- Created on Wednesday, 06 May 2015 14:24
Vertik Almann, a Homo erectus male, led nine hunting males. He saw strange hunters on a hill. Vertik didn’t count, but he sensed strangers were encroaching in his troop’s hunting ground more often. When strange males brought females, the hunters would readily trade their familiar females to get the new, exotic ones. Strange males hunting were different.
Vertik confronted the leader of the strange males. In a short battle, Vertik managed to trip his opponent and knock him to the ground. Once on the ground the other leader quickly signaled defeat and led his troop away.
Vertik spent a fitful night. In the morning, he felt a strong desire to move his troop north. He could not explain it or analyze it. He kicked at the fire and pointed in the direction he wanted to move.
The second largest male, Upp Rytemann, refused to move from this familiar ground. Vertik slapped him across the chest, and grabbing his leg, threw him off balance. Upp should have given the accepted sign of defeat; instead he stood up and threw a rock at Vertik, hitting him in the head. Such an action had never been seen. Members of the troop would throw rocks at other animals, but to throw a rock at another Homo erectus was not done.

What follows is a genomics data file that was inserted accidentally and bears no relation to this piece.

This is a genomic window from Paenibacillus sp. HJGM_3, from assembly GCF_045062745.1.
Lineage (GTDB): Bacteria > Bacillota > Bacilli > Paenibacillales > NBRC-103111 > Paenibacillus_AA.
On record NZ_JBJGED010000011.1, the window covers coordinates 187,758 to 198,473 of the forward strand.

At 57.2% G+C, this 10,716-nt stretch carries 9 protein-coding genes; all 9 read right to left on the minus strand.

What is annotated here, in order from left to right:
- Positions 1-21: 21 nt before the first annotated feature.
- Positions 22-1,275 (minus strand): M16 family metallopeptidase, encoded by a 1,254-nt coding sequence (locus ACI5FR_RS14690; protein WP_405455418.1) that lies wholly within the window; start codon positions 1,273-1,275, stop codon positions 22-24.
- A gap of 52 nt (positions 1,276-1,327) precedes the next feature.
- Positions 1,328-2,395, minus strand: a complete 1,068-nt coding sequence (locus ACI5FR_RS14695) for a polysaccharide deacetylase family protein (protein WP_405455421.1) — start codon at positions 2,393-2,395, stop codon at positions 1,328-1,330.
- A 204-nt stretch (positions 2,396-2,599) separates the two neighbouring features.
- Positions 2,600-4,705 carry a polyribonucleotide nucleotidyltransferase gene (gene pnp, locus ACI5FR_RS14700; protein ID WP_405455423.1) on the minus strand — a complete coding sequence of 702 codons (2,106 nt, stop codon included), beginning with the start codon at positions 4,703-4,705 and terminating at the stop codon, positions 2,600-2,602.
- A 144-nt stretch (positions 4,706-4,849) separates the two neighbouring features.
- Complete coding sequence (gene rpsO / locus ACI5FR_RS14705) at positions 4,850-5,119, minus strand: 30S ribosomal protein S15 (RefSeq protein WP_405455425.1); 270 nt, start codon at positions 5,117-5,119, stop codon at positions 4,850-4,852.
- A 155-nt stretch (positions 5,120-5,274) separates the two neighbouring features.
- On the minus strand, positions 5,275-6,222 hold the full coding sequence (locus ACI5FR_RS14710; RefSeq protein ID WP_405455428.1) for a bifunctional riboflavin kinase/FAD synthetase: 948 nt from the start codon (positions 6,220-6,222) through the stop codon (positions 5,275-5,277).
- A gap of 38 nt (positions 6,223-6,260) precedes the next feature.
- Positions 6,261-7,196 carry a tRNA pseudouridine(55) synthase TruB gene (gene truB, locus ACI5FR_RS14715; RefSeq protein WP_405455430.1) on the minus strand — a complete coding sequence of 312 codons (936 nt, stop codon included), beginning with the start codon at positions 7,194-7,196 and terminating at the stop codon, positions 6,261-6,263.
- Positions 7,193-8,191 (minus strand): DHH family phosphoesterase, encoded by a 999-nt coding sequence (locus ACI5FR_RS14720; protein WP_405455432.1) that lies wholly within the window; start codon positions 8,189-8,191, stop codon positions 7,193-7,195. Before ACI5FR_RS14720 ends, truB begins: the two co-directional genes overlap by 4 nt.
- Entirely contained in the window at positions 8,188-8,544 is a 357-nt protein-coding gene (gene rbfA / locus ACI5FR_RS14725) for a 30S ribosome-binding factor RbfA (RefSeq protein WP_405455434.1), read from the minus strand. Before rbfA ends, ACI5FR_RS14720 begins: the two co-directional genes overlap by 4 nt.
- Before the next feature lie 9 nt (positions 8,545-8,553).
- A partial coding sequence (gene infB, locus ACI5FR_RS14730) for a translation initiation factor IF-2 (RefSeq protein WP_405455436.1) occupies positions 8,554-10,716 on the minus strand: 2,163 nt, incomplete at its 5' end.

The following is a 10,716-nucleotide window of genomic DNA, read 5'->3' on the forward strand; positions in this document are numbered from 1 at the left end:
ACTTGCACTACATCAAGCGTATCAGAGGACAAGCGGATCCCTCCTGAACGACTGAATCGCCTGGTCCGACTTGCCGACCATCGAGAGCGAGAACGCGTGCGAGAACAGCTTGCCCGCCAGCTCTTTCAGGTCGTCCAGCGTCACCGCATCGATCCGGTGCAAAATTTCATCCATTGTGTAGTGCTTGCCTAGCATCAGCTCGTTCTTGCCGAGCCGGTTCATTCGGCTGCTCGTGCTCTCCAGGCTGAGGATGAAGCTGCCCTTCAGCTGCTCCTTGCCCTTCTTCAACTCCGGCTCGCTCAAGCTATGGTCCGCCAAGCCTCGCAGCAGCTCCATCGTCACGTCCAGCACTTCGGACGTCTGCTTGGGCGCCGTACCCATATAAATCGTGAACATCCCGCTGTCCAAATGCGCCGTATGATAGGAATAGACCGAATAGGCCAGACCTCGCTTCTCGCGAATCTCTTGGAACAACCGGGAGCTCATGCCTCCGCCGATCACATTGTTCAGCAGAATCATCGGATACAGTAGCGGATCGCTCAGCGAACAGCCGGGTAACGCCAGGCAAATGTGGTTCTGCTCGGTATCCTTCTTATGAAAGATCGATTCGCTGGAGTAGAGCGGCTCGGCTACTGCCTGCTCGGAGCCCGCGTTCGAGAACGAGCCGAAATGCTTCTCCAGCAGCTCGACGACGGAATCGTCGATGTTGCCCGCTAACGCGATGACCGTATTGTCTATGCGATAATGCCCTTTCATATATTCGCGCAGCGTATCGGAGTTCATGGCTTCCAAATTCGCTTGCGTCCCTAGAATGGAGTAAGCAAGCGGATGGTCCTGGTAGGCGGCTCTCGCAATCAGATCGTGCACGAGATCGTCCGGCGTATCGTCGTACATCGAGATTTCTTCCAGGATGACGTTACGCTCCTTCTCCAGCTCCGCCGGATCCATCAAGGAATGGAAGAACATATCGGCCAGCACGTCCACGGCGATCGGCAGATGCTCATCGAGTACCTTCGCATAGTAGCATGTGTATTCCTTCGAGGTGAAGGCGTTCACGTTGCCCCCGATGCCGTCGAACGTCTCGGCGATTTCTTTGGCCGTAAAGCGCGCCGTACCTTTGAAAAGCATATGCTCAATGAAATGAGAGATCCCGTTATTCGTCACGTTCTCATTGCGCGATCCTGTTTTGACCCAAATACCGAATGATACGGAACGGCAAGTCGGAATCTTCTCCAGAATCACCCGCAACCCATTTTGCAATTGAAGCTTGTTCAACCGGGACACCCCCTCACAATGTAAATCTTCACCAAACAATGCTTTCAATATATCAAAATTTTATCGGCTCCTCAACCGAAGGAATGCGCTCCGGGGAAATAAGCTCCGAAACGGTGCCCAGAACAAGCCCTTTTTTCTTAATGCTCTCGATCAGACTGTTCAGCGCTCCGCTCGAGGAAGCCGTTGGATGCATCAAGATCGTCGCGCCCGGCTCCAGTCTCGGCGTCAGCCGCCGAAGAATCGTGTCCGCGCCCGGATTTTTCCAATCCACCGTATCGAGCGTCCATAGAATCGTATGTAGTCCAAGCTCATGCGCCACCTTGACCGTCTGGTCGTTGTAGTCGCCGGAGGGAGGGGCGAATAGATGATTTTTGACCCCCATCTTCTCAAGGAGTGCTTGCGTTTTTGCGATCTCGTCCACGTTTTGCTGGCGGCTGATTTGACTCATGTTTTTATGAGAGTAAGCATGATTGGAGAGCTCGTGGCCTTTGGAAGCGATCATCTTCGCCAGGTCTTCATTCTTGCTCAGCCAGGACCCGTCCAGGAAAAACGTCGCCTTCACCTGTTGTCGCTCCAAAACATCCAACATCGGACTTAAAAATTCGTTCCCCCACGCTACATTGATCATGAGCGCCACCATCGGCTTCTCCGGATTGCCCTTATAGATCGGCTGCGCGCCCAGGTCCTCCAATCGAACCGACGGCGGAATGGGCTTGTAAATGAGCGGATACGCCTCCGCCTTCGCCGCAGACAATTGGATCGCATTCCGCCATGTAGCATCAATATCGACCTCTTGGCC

Vertick fell but did not yield—partly because he was dazed and partly because nothing in his background told him how to act when struck down by a rock.
Upp called the troop to join him. Several members of the troop picked up their things and moved beside Upp on the south side of the fire. Vertik stood up and led the rest of the troop north. Eventually other troops moved north and spread out of Africa into Asia, the Middle East, and Europe. At the average rate of about four or five miles a year it took hundreds of thousands of years for them to populate those areas. The distance between these far-flung areas prevented the homogeneous spreading of evolutionary adaptations. Marked differences between the Asian, European, and African populations began to appear.
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